Part one of a three-part series.  This course will provide an introduction to the synoptic gospels of Matthew, Mark and Luke.  While gospel studies can often be aimed at harmonizing these gospel accounts, this course will focus on highlighting the uniqueness of each synoptic gospel.  This approach will allow the individual theological interests of each author to be realized and appreciated.  The student will have the opportunity to highlight and analyze the synoptic accounts in the required textbook through a special color-coding system. 

Required Text:
Gospel Parallels: A Comparison of the Synoptic Gospels, by Burton H. Throckmorton, Jr.


11. Synoptic Gospels II

This course provides an in-depth study in The Synoptic Gospels of Matthew, Mark and Luke, focusing primarily on Jesus’ Ministry in the Galilee.  While Gospel studies can often be aimed at harmonizing the Gospel accounts, this course will focus on the uniqueness of each of the Synoptics.  This approach will allow the individual theological interests of each author to be realized and appreciated.  The student will have the opportunity to highlight and analyze the Synoptic Gospels in the required textbook using a special color-coding method.


12. Synoptic Gospels III

This course provides an in-depth study in The Synoptic Gospels of Matthew, Mark and Luke, focusing primarily on synoptic accounts regarding Jesus' Final Journey to Jerusalem and His Passion, Death and Resurrection.  While Gospel studies can often be aimed at harmonizing the Gospel accounts, this course will focus on the uniqueness of each of the Synoptics.  This approach will allow the individual theological interests of each author to be realized and appreciated.  The student will have the opportunity to highlight and analyze the Synoptic Gospels in the required textbook using a special color-coding method.


13. The Gospel of John

This course explores the Fourth Gospel in its historical, cultural, and religious setting.  Special emphasis will be given to the unique purpose of John and its distinctive literary style.  The deity of Jesus, His relationship with the Father, His signs, His atoning work, resurrection, eternal life, the ministry of the Holy Spirit, and other dominant themes and nuances will be highlighted.    Extensive visual presentations from the Land of Israel will also be provided throughout this course.


14. The Book of Acts

This seminar explores the life and growth of the Early Church and the most crucial issues facing the early Jewish believers as they carried out Jesus' Great Commission to make disciples of all nations. Special emphasis will be placed on the Jewish roots of the Christian church throughout this seminar. This course will provide extensive visual presentations from throughout the land of Israel and the ancient Roman world, allowing the student to rediscover the Mediterranean world of the first century A.D.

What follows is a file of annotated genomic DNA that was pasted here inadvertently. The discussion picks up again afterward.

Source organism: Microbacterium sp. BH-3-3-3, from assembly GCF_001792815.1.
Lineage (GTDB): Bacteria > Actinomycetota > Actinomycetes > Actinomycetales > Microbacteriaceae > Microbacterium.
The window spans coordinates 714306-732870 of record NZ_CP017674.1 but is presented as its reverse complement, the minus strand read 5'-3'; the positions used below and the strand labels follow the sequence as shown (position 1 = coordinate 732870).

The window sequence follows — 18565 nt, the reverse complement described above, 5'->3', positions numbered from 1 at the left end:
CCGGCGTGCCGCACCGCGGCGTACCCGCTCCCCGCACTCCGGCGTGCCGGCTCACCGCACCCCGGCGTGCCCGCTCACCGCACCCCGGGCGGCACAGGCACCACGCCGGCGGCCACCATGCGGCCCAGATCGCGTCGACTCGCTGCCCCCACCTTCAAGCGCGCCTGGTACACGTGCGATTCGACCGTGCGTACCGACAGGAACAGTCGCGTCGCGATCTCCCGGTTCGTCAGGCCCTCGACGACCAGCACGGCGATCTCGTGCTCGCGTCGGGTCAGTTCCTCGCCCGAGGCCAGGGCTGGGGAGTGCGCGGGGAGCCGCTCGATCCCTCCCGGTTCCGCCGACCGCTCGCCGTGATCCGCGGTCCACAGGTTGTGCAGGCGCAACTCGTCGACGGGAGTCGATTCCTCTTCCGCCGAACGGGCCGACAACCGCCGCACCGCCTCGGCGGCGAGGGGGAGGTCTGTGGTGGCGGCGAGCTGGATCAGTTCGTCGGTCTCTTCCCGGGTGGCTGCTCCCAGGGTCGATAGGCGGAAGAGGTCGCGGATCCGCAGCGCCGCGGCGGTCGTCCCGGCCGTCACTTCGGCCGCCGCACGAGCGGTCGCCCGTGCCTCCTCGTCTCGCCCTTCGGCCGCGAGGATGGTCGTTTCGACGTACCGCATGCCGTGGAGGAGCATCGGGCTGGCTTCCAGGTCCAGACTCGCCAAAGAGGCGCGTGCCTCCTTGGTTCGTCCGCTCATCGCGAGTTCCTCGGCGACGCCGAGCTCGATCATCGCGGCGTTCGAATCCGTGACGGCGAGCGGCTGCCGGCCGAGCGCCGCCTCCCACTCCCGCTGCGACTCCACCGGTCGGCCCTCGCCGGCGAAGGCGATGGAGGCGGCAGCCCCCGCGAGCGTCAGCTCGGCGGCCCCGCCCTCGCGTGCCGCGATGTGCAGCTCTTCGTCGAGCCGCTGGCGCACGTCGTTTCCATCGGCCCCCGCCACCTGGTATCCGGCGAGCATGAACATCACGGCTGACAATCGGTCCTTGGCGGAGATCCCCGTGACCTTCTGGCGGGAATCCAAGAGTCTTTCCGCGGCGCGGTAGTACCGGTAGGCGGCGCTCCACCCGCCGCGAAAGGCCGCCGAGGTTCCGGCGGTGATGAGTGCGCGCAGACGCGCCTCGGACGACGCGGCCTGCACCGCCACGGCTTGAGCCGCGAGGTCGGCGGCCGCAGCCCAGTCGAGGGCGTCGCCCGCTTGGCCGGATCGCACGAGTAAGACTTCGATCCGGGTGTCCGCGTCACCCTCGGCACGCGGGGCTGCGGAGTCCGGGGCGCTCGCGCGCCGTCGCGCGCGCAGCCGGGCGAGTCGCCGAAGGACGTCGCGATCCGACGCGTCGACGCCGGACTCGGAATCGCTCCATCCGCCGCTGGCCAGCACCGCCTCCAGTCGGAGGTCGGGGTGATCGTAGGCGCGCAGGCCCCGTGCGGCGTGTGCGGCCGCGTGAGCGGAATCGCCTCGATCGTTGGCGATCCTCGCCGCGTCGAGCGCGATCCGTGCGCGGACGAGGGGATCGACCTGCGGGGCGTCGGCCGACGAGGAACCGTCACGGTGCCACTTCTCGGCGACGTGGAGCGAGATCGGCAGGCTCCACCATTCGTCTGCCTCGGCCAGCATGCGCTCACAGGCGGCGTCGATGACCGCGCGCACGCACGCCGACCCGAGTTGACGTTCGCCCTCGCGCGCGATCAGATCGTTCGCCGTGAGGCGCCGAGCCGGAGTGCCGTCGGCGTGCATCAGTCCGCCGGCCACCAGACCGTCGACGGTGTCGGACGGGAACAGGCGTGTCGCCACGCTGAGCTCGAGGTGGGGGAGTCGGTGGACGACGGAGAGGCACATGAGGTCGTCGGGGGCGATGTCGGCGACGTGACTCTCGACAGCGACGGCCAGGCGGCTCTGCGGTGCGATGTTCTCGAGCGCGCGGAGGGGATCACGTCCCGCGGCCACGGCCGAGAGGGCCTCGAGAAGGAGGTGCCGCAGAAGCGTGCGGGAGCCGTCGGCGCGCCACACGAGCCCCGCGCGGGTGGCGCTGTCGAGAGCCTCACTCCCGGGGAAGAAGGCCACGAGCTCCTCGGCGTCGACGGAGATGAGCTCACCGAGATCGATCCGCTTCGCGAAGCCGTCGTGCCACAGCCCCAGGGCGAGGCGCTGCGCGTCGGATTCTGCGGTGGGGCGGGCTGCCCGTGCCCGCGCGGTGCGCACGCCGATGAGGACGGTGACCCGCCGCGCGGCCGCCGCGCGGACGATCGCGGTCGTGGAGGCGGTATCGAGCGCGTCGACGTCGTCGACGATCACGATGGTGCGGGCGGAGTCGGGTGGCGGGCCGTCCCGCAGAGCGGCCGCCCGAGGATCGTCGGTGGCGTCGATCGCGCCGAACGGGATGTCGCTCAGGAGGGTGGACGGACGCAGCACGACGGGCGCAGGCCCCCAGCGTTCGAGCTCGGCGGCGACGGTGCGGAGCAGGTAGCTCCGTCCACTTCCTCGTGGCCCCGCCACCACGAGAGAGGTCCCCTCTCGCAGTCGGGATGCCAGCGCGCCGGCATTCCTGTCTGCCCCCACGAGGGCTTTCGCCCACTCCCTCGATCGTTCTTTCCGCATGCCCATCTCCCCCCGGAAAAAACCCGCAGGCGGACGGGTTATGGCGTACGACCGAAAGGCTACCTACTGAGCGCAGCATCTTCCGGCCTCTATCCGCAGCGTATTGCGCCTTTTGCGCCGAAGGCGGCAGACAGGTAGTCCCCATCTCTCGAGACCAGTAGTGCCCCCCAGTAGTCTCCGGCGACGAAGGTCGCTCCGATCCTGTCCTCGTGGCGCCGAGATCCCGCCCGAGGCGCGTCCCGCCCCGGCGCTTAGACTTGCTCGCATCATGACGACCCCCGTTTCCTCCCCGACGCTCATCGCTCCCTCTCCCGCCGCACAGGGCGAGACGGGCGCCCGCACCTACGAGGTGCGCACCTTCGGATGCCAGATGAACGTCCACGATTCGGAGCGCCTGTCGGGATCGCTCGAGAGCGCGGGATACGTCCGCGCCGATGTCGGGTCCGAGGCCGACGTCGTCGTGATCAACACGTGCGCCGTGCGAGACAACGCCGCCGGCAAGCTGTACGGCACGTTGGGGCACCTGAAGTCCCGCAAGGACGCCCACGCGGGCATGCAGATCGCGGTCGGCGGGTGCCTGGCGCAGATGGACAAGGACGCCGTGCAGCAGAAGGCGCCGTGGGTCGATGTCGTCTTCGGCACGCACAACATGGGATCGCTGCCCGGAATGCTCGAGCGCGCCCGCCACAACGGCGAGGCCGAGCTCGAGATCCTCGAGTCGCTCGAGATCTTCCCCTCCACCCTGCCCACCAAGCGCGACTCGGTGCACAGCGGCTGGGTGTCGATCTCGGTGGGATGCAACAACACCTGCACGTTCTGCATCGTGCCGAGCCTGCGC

15. Paul and His Letters I
This course examines the life and ministry of the Apostle Paul and his earliest New Testament letters. In addition to a detailed treatment of each selected letter, class discussions will also emphasize the language, style and form of Paul’s letters, the cultural and religious make-up of each congregation, and the influence of Paul’s Jewish training on his letters. The following Pauline epistles will be examined in this course: Galatians, I & II Thessalonians and I Corinthians.

16. Paul and His Letters II

This course will examine the life and ministry of the Apostle Paul and his New Testament letters written during the middle years of his ministry. In addition to a detailed treatment of each selected letter, class discussions will also emphasize the style of Paul’s letters, the cultural and religious make-up of each congregation, and the influence of Paul’s Jewish training on his letters.  The following Pauline epistles will be examined in this course: II Corinthians, Philippians, Ephesians, Philemon and Colossians.


17. Paul and His Letters III

This course will examine the life and ministry of the Apostle Paul and his New Testament letters written during the later years of his ministry. In addition to a detailed treatment of each selected letter, class discussions will also emphasize the style of Paul’s letters, the cultural and religious make-up of each congregation, and the influence of Paul’s Jewish training on his letters.  The following Pauline epistles will be examined in this course: Romans and the Pastoral Epistles of I Timothy, II Timothy and Titus.


18. The General Epistles

This course explores what are known as the General Epistles of the New Testament. These works include: The Book of Hebrews, James, I Peter, II Peter, I John, II John, III John, Jude and Revelation. Each of these epistles will be examined from a historical, cultural, and textual standpoint. [14 classes, approximately 65 minutes each]


19. The Book of Hebrews